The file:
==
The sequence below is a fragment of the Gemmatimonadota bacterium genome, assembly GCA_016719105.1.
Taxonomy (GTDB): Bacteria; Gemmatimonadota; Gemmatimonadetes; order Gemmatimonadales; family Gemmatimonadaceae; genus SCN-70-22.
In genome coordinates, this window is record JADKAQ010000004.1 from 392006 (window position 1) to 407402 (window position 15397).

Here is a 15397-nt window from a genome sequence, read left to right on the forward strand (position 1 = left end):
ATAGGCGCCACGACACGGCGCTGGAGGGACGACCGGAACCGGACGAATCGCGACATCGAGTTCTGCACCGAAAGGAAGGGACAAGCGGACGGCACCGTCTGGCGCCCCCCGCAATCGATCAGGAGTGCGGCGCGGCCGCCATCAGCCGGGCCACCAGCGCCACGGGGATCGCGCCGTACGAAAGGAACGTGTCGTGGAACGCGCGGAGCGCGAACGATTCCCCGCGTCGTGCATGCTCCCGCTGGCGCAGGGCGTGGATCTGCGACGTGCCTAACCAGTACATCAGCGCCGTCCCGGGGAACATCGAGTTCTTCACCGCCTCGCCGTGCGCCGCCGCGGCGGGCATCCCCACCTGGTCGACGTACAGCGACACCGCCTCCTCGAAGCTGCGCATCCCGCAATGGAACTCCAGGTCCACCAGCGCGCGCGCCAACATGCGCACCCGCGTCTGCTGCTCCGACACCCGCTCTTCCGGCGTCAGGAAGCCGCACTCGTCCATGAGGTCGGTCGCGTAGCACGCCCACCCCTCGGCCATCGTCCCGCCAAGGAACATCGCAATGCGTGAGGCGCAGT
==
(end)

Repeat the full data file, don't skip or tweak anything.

The sequence below is a fragment of the Gemmatimonadota bacterium genome, assembly GCA_016719105.1.
Taxonomy (GTDB): Bacteria; Gemmatimonadota; Gemmatimonadetes; order Gemmatimonadales; family Gemmatimonadaceae; genus SCN-70-22.
In genome coordinates, this window is record JADKAQ010000004.1 from 392006 (window position 1) to 407402 (window position 15397).

Here is a 15397-nt window from a genome sequence, read left to right on the forward strand (position 1 = left end):
ATAGGCGCCACGACACGGCGCTGGAGGGACGACCGGAACCGGACGAATCGCGACATCGAGTTCTGCACCGAAAGGAAGGGACAAGCGGACGGCACCGTCTGGCGCCCCCCGCAATCGATCAGGAGTGCGGCGCGGCCGCCATCAGCCGGGCCACCAGCGCCACGGGGATCGCGCCGTACGAAAGGAACGTGTCGTGGAACGCGCGGAGCGCGAACGATTCCCCGCGTCGTGCATGCTCCCGCTGGCGCAGGGCGTGGATCTGCGACGTGCCTAACCAGTACATCAGCGCCGTCCCGGGGAACATCGAGTTCTTCACCGCCTCGCCGTGCGCCGCCGCGGCGGGCATCCCCACCTGGTCGACGTACAGCGACACCGCCTCCTCGAAGCTGCGCATCCCGCAATGGAACTCCAGGTCCACCAGCGCGCGCGCCAACATGCGCACCCGCGTCTGCTGCTCCGACACCCGCTCTTCCGGCGTCAGGAAGCCGCACTCGTCCATGAGGTCGGTCGCGTAGCACGCCCACCCCTCGGCCATCGTCCCGCCAAGGAACATCGCAATGCGTGAGGCGCAGT